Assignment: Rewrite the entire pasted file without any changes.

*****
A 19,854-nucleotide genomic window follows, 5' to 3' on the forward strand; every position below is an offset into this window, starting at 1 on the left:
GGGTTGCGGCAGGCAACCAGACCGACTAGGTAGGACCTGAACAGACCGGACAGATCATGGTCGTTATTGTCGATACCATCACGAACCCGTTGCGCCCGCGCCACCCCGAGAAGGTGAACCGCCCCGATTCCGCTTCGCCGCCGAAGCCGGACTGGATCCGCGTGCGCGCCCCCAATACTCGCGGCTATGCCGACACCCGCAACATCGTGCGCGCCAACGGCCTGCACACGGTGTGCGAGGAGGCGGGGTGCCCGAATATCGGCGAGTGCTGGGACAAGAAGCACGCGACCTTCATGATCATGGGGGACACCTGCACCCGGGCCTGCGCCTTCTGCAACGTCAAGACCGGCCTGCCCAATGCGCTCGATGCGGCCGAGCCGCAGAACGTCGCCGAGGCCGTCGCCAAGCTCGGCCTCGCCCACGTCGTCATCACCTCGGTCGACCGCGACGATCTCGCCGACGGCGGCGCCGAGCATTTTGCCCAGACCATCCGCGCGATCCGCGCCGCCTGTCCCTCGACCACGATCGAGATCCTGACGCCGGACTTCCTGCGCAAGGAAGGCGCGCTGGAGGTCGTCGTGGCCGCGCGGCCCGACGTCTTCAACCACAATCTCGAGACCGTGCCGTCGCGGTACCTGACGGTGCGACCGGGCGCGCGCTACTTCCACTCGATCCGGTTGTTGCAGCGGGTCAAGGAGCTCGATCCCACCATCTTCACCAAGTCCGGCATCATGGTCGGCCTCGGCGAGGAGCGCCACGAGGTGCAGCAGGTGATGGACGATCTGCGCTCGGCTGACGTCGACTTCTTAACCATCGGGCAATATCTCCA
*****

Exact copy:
A 19,854-nucleotide genomic window follows, 5' to 3' on the forward strand; every position below is an offset into this window, starting at 1 on the left:
GGGTTGCGGCAGGCAACCAGACCGACTAGGTAGGACCTGAACAGACCGGACAGATCATGGTCGTTATTGTCGATACCATCACGAACCCGTTGCGCCCGCGCCACCCCGAGAAGGTGAACCGCCCCGATTCCGCTTCGCCGCCGAAGCCGGACTGGATCCGCGTGCGCGCCCCCAATACTCGCGGCTATGCCGACACCCGCAACATCGTGCGCGCCAACGGCCTGCACACGGTGTGCGAGGAGGCGGGGTGCCCGAATATCGGCGAGTGCTGGGACAAGAAGCACGCGACCTTCATGATCATGGGGGACACCTGCACCCGGGCCTGCGCCTTCTGCAACGTCAAGACCGGCCTGCCCAATGCGCTCGATGCGGCCGAGCCGCAGAACGTCGCCGAGGCCGTCGCCAAGCTCGGCCTCGCCCACGTCGTCATCACCTCGGTCGACCGCGACGATCTCGCCGACGGCGGCGCCGAGCATTTTGCCCAGACCATCCGCGCGATCCGCGCCGCCTGTCCCTCGACCACGATCGAGATCCTGACGCCGGACTTCCTGCGCAAGGAAGGCGCGCTGGAGGTCGTCGTGGCCGCGCGGCCCGACGTCTTCAACCACAATCTCGAGACCGTGCCGTCGCGGTACCTGACGGTGCGACCGGGCGCGCGCTACTTCCACTCGATCCGGTTGTTGCAGCGGGTCAAGGAGCTCGATCCCACCATCTTCACCAAGTCCGGCATCATGGTCGGCCTCGGCGAGGAGCGCCACGAGGTGCAGCAGGTGATGGACGATCTGCGCTCGGCTGACGTCGACTTCTTAACCATCGGGCAATATCTCCA